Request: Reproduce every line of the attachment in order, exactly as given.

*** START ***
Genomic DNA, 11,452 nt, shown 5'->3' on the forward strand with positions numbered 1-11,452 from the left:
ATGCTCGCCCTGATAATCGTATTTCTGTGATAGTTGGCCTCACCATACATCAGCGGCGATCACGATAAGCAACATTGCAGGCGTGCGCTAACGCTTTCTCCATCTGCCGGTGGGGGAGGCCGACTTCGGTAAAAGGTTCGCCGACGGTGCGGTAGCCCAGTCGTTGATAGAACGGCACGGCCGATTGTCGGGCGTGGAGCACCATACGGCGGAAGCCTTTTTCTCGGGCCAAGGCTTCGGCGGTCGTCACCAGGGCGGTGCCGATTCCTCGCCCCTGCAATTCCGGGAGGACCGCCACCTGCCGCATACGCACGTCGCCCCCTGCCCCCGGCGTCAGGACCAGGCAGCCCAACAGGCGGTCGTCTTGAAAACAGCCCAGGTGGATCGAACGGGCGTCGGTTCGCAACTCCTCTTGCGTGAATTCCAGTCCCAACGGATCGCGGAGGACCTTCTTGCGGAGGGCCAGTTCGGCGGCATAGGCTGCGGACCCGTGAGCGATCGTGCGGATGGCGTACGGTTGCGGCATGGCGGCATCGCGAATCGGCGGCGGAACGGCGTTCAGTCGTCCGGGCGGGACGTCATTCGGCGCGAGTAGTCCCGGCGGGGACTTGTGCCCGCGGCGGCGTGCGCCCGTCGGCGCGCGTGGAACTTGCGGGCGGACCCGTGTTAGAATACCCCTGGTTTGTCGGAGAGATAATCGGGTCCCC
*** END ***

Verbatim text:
Genomic DNA, 11,452 nt, shown 5'->3' on the forward strand with positions numbered 1-11,452 from the left:
ATGCTCGCCCTGATAATCGTATTTCTGTGATAGTTGGCCTCACCATACATCAGCGGCGATCACGATAAGCAACATTGCAGGCGTGCGCTAACGCTTTCTCCATCTGCCGGTGGGGGAGGCCGACTTCGGTAAAAGGTTCGCCGACGGTGCGGTAGCCCAGTCGTTGATAGAACGGCACGGCCGATTGTCGGGCGTGGAGCACCATACGGCGGAAGCCTTTTTCTCGGGCCAAGGCTTCGGCGGTCGTCACCAGGGCGGTGCCGATTCCTCGCCCCTGCAATTCCGGGAGGACCGCCACCTGCCGCATACGCACGTCGCCCCCTGCCCCCGGCGTCAGGACCAGGCAGCCCAACAGGCGGTCGTCTTGAAAACAGCCCAGGTGGATCGAACGGGCGTCGGTTCGCAACTCCTCTTGCGTGAATTCCAGTCCCAACGGATCGCGGAGGACCTTCTTGCGGAGGGCCAGTTCGGCGGCATAGGCTGCGGACCCGTGAGCGATCGTGCGGATGGCGTACGGTTGCGGCATGGCGGCATCGCGAATCGGCGGCGGAACGGCGTTCAGTCGTCCGGGCGGGACGTCATTCGGCGCGAGTAGTCCCGGCGGGGACTTGTGCCCGCGGCGGCGTGCGCCCGTCGGCGCGCGTGGAACTTGCGGGCGGACCCGTGTTAGAATACCCCTGGTTTGTCGGAGAGATAATCGGGTCCCC